Back to the contract analysis: When you returned the flowers, you understood that you were giving them back to the baker and would not be receiving any further consideration from her. Whether or not they were yours or hers at the time is questionable. Whether or not they are yours or hers now seems less so since you implied acknowledgment of her rights by returning the flowers. The best you can say is that you were distracted, mistaken, pressured by the caterer, and negotiations regarding your flowers to the extent they occurred at all were one-sided and unfair. Thin. Too thin to win in a small claims court which is where the matter would go. You'd do better if this was about diamonds than gum flowers.

It's unlikely you have any rights reserved under the contract.

You may or may not want to get to the bottom of the whole mess by asking the baker what her usual practice is.

I'm not giving you legal advice. You're probably not in my jurisdiction, and even if you were it's not a matter for a lawyer. I agree with the other posters that the practice of taking the flowers back is a bad one. But as one person to another, I think putting the whole thing behind you is the best idea.

post #11 of 15
:suprise: WTH?
1) the contract is a legally binding document. Unless it so states specifially in exact language, you are not obligated to return the whatevers or do anything else the caterer wants.
2) In my years, I have NEVER heard of such a thing. All of the gunky deco stuff on a cake is always the property of the customer: take it, have it, and enjoy it in good health.
3) I would just ignore this bit of unpleasantness, but make sure that you cross of that caterer of your list of go-to food service pros
4) BTW, IMHO what you describe is totally NOT professional.
post #12 of 15
Thread Starter 


We ended up writing a letter to the decorator, and we asked for a partial refund. A week or so later, we received a box that contained the flowers. They were placed in one of those plastic organic greens boxes, not individually wrapped, so they banged all around against each other in the box and shattered. However, she had packed around this plastic box carefully with newspaper and foam, so I think in a strange way she was trying to be careful with them.

There was a letter enclosed. It said that there was a miscommunication -- she didn't mean to keep the flowers from us. It's just that in this world there is too much waste, and she just didn't want them to go to waste. So, she decided to keep them for use on one of her display cakes. I'm not sure how she "knew" we were going to "waste" them, but then again, I am about as privy to her personal thoughts about gumpaste flowers as she was to ours.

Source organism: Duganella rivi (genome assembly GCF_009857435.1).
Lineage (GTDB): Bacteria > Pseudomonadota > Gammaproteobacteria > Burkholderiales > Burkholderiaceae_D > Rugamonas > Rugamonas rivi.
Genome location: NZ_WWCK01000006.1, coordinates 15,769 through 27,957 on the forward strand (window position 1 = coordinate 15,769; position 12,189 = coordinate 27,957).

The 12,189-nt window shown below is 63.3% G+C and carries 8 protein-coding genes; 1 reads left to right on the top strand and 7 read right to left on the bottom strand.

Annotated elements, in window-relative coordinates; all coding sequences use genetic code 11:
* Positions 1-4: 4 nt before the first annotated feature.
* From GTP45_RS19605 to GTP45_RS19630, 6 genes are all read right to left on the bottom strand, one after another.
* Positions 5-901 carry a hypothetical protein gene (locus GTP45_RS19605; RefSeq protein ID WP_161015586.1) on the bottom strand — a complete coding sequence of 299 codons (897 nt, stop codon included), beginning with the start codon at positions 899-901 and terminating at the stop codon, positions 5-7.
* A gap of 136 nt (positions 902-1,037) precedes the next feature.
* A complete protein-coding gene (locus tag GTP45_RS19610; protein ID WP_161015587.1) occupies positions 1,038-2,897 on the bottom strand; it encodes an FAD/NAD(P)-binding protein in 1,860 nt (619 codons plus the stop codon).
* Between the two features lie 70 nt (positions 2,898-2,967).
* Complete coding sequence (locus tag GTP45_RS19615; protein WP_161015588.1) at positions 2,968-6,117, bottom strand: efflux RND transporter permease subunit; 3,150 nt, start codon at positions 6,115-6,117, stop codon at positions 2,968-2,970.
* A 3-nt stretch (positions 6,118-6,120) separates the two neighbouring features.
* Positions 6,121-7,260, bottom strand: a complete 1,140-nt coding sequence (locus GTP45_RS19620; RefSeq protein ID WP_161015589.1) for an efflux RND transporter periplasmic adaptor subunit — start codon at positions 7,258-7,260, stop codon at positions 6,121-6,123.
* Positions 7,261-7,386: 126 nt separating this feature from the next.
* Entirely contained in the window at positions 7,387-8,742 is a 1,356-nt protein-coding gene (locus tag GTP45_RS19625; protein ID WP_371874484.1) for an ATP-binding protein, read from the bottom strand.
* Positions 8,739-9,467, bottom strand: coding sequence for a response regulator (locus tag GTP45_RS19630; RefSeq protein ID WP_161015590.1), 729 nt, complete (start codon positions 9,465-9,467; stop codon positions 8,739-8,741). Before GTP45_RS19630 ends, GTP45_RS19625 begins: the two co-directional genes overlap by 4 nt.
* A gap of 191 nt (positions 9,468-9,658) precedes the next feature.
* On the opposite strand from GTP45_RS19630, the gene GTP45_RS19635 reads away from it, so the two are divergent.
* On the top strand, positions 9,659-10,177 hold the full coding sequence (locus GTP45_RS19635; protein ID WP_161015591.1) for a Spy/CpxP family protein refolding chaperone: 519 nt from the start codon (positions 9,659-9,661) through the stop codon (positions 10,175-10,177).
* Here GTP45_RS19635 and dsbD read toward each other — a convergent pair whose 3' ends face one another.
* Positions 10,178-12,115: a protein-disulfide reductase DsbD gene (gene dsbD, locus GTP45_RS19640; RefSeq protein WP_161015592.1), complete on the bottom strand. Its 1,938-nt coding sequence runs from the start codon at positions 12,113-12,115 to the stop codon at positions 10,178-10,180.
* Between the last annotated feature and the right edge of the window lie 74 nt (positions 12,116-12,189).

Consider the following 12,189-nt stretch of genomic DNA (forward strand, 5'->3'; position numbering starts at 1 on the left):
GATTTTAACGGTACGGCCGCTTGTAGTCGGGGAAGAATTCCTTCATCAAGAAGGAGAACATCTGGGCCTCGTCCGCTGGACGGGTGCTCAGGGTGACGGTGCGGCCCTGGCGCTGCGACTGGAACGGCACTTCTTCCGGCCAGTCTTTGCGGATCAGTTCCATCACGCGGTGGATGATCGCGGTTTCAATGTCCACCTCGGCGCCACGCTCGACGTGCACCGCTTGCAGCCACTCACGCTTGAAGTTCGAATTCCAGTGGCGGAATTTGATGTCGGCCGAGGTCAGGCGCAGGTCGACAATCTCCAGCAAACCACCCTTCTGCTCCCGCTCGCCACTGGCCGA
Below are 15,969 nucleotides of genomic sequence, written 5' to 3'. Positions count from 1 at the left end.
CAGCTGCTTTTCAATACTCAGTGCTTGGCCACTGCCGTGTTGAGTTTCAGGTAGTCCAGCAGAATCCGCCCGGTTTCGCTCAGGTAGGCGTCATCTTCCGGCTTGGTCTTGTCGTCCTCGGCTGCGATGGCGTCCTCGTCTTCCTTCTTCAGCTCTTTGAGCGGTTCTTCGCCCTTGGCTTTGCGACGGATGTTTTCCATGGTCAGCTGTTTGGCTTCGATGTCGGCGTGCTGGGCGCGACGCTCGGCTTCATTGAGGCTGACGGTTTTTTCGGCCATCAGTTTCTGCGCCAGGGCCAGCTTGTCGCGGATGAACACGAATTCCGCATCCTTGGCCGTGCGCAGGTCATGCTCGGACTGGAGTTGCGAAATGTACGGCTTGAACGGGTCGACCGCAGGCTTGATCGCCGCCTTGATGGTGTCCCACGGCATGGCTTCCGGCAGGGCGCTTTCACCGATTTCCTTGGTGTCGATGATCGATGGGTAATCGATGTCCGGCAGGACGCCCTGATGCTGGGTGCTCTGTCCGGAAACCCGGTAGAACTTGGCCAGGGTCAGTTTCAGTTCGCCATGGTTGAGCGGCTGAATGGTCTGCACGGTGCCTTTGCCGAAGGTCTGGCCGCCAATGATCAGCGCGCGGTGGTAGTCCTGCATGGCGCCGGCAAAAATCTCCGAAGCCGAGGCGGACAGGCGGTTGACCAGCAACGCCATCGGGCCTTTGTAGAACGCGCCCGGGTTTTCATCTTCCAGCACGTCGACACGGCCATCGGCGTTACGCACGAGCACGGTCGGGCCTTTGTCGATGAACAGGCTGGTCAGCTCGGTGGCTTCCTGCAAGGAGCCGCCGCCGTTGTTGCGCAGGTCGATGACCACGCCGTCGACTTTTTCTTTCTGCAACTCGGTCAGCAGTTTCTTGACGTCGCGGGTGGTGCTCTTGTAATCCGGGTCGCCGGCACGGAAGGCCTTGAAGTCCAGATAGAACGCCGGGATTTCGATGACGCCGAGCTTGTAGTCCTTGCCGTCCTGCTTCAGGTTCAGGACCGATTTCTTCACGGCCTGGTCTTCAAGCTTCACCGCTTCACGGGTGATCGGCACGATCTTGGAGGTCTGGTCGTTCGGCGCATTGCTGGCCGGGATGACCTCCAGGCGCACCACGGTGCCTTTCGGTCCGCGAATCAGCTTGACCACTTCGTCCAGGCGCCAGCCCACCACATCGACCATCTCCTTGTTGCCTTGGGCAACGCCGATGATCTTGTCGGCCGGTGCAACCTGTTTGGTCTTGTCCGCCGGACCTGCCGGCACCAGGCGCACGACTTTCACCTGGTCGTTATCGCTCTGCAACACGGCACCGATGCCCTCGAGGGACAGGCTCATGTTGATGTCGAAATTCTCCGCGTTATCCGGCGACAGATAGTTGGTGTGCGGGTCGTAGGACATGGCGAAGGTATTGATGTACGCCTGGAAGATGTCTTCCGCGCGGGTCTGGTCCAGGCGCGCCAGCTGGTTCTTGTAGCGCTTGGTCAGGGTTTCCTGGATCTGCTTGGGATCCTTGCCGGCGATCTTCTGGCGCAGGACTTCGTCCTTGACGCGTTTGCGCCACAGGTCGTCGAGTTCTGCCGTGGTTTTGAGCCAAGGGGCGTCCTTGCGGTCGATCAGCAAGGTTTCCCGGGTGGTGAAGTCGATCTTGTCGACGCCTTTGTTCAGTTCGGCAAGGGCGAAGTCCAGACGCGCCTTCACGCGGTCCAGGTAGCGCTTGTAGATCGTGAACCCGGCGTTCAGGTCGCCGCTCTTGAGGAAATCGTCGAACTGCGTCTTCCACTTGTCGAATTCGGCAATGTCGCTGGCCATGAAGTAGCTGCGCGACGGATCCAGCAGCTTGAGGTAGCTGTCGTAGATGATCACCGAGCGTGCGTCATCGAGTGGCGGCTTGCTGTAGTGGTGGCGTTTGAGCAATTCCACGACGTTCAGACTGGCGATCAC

It also said that the flowers on the picture we had given her looked like buttercream, but she wanted to make our cake "even more spectacular" by using gumpaste flowers. This is not true, because the cake in the picture we showed her was very obviously covered with gumpaste flowers and could not be mistaken for buttercream. We had explicitly discussed this fact at our initial meeting, so there could be no ambiguity on this point.

It went on to say how amazing and beautiful the cake was, how it was her favorite, and how when she saw the letter was from us she was excited to hear our praise, but then was embarrassed to read what we wrote. She expressed that the fact that we weren't happy with her taking back the flowers took away some of the joy she had experienced in creating the cake. (I only wish the cake had been as beautiful and amazing as she felt it to be -- the fact that it looked almost amateurishly done and used a completely different color palette than the one we showed her made the cake a disappointment, even without the flower incident. However, it did taste amazing!)

In any case, we are now the owners of a plastic box full of broken gumpaste flowers, and a guilt-trip :rolleyes:. I think she is someone who genuinely meant well, but whose judgment is just off somehow. We're going to let the whole thing go at this point.


Just to clarify: we did not return the flowers to her willingly -- they were taken, against our clearly expressed wishes, by the caterer, who for some unknown reason was acting on behalf of the cake decorator. It's certainly not worth a small claims court action (!!), but it's worth pointing out to her so that she does not do something like this again.
post #13 of 15
The most important thing is you're married. I don't want to take the legal analysis any further than I already have for what you're paying me. I understand what you were going through at the time; identify and agree with you completely; and believe the caterer was an officious little witch. Not only was it something the caterer should have stayed out of entirely, but her timing gets the oscar for "worst ever by a caterer."

My legal advice is to never use the word "classy" with the names of the baker or caterer in the same sentence. Or even on the same day. If there's justice on earth, they're booked to do the GOP convention.

Best wishes,
post #14 of 15
Congratulations on your wedding!!
post #15 of 15
Thread Starter 
Thank you mpeirson, and thank you everyone for your input!
New Posts  All Forums:Forum Nav:
  Return Home
  Back to Forum: Pastries & Baking
ChefTalk.com › ChefTalk Cooking Forums › Cooking Discussions › Pastries & Baking › Question for wedding cake bakers/designers